Paid for by Committee to Reelect Judge North, P.O. Box 27113, Seattle, WA 98165
Morton County and North Dakota Highway Patrol officers have arrested 22 people this afternoon at a Dakota Access Pipeline construction site, where two activists have locked themselves to construction equipment. One of the activists locked to equipment is Carlo Voli, an environmental activist with 350 Seattle.
Live video streamed from the site shows multiple officers wearing riot gear as the arrests took place. According to the Morton County Sheriff's Office, all the arrestees are being charged with criminal trespass, and the two people locked to the construction gear will be charged with disorderly conduct and hindering law enforcement.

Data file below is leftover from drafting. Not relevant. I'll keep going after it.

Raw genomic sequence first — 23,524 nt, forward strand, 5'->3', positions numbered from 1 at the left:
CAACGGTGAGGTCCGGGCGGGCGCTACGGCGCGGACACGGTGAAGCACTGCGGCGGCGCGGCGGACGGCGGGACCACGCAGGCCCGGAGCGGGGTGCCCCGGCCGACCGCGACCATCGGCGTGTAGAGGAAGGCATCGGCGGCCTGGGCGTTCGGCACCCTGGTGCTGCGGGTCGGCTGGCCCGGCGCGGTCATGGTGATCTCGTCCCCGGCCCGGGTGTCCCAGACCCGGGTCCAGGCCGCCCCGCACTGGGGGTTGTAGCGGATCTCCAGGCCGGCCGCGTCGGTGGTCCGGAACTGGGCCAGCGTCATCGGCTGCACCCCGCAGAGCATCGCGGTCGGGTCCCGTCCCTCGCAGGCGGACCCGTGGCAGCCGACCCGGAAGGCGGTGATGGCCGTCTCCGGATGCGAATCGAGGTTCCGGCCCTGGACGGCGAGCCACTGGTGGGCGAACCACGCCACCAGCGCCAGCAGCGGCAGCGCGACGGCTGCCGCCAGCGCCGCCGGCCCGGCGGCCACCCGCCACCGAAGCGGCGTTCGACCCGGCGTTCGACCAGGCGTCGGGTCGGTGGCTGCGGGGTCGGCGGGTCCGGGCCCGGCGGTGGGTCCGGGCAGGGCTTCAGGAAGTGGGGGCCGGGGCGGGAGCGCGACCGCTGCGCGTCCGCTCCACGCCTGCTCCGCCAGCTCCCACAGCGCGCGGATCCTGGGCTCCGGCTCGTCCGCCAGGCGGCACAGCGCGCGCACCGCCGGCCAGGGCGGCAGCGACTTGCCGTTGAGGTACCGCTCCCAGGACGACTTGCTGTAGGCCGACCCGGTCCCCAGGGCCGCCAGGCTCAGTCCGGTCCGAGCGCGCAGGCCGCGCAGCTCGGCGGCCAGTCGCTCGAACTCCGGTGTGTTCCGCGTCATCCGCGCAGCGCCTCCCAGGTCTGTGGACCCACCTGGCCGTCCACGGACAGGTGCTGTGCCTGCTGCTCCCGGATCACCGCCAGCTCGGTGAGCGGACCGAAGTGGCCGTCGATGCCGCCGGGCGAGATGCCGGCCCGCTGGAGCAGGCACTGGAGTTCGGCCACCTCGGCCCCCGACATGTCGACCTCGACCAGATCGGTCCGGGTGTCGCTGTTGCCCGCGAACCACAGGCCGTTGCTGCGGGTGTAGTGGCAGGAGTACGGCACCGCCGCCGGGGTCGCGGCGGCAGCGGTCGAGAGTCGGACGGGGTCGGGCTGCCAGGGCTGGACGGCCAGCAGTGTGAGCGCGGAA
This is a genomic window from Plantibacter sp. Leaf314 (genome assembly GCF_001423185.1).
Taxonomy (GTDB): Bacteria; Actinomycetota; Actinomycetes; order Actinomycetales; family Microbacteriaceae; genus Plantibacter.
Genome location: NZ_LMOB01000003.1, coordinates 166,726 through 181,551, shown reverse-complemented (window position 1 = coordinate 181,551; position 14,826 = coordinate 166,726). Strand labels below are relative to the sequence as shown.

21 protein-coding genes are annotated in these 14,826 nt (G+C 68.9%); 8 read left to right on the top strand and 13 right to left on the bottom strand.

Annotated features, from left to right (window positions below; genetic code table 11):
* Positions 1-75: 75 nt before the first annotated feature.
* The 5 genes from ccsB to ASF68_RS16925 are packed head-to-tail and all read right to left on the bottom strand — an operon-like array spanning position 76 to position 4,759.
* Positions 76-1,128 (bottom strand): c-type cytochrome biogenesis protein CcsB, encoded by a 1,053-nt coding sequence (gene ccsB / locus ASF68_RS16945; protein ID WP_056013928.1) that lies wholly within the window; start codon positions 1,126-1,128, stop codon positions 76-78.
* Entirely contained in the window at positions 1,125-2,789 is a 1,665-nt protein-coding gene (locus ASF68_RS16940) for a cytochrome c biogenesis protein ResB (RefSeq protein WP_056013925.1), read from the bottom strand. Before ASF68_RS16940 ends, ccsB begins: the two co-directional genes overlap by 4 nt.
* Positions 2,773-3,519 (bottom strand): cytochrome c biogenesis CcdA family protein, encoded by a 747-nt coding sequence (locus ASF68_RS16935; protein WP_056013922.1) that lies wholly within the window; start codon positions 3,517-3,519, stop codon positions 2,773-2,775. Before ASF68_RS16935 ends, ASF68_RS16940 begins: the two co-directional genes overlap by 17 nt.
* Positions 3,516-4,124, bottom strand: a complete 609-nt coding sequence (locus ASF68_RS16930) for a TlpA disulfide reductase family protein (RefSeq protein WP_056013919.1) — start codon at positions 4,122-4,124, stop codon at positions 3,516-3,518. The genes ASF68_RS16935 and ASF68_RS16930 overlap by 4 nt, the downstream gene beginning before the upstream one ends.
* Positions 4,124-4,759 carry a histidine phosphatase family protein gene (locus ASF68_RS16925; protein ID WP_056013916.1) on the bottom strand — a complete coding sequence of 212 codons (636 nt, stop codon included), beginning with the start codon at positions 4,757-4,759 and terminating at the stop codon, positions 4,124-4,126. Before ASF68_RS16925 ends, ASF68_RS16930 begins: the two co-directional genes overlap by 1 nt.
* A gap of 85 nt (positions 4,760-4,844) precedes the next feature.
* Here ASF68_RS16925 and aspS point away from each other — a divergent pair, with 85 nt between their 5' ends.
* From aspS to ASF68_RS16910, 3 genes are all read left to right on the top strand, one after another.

The site of the lockdown is more than 80 miles from where a site sacred to the Standing Rock Sioux was desecrated by construction equipment several weeks ago. The Obama administration has temporarily halted pipeline construction under Lake Oahe, on the Missouri River, and in the 20 miles surrounding the area, but construction has continued on other parts of the 1,172-mile route.
The scene contrasts with the approach taken by law enforcement at a similar action last week, where multiple journalists were also present. (When I was there, I didn't witness any police in riot gear.) Several journalists left the Sacred Stone Camp, the center of the Standing Rock Sioux's resistance movement, after the Obama administration's decision to intervene last week.
Rob Keller, a spokesperson for the Morton County Sheriff's Office, says that more arrests are being processed at the site. Keller noted that 60 people have been arrested since the beginning of the Standing Rock Sioux resistance to pipeline construction, including those arrested today.